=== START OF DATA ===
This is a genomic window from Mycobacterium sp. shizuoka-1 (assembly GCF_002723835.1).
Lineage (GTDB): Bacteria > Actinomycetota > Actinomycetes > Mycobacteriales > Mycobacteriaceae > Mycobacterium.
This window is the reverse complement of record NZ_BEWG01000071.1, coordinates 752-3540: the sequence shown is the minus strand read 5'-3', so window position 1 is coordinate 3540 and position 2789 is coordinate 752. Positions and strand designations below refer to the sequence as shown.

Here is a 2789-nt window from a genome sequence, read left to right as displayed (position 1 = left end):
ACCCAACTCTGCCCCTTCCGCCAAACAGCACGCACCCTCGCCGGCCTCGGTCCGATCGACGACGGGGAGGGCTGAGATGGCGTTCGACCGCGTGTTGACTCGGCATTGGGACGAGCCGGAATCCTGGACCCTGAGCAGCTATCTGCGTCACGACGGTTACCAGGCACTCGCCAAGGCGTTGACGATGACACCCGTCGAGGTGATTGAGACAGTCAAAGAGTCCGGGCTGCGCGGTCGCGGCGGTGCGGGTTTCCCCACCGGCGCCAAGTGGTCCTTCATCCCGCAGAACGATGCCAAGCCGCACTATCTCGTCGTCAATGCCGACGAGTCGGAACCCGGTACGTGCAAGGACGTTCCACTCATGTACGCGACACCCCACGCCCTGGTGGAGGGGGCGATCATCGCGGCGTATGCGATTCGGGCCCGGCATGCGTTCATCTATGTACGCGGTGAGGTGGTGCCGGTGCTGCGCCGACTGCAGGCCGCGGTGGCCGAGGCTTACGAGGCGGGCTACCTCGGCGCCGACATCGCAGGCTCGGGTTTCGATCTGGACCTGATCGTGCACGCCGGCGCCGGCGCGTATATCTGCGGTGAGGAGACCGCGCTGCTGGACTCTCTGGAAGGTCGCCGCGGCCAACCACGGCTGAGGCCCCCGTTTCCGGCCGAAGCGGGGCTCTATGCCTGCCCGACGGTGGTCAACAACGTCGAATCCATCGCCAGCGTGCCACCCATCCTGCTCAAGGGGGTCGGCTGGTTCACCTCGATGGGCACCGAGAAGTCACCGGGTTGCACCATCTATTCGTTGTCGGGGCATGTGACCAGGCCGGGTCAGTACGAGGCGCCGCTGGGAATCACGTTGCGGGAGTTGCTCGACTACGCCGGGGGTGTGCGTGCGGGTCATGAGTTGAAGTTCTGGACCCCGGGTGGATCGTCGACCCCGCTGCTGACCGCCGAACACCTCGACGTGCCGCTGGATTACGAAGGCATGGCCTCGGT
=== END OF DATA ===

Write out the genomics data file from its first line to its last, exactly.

This is a genomic window from Mycobacterium sp. shizuoka-1 (assembly GCF_002723835.1).
Lineage (GTDB): Bacteria > Actinomycetota > Actinomycetes > Mycobacteriales > Mycobacteriaceae > Mycobacterium.
This window is the reverse complement of record NZ_BEWG01000071.1, coordinates 752-3540: the sequence shown is the minus strand read 5'-3', so window position 1 is coordinate 3540 and position 2789 is coordinate 752. Positions and strand designations below refer to the sequence as shown.

Here is a 2789-nt window from a genome sequence, read left to right as displayed (position 1 = left end):
ACCCAACTCTGCCCCTTCCGCCAAACAGCACGCACCCTCGCCGGCCTCGGTCCGATCGACGACGGGGAGGGCTGAGATGGCGTTCGACCGCGTGTTGACTCGGCATTGGGACGAGCCGGAATCCTGGACCCTGAGCAGCTATCTGCGTCACGACGGTTACCAGGCACTCGCCAAGGCGTTGACGATGACACCCGTCGAGGTGATTGAGACAGTCAAAGAGTCCGGGCTGCGCGGTCGCGGCGGTGCGGGTTTCCCCACCGGCGCCAAGTGGTCCTTCATCCCGCAGAACGATGCCAAGCCGCACTATCTCGTCGTCAATGCCGACGAGTCGGAACCCGGTACGTGCAAGGACGTTCCACTCATGTACGCGACACCCCACGCCCTGGTGGAGGGGGCGATCATCGCGGCGTATGCGATTCGGGCCCGGCATGCGTTCATCTATGTACGCGGTGAGGTGGTGCCGGTGCTGCGCCGACTGCAGGCCGCGGTGGCCGAGGCTTACGAGGCGGGCTACCTCGGCGCCGACATCGCAGGCTCGGGTTTCGATCTGGACCTGATCGTGCACGCCGGCGCCGGCGCGTATATCTGCGGTGAGGAGACCGCGCTGCTGGACTCTCTGGAAGGTCGCCGCGGCCAACCACGGCTGAGGCCCCCGTTTCCGGCCGAAGCGGGGCTCTATGCCTGCCCGACGGTGGTCAACAACGTCGAATCCATCGCCAGCGTGCCACCCATCCTGCTCAAGGGGGTCGGCTGGTTCACCTCGATGGGCACCGAGAAGTCACCGGGTTGCACCATCTATTCGTTGTCGGGGCATGTGACCAGGCCGGGTCAGTACGAGGCGCCGCTGGGAATCACGTTGCGGGAGTTGCTCGACTACGCCGGGGGTGTGCGTGCGGGTCATGAGTTGAAGTTCTGGACCCCGGGTGGATCGTCGACCCCGCTGCTGACCGCCGAACACCTCGACGTGCCGCTGGATTACGAAGGCATGGCCTCGGT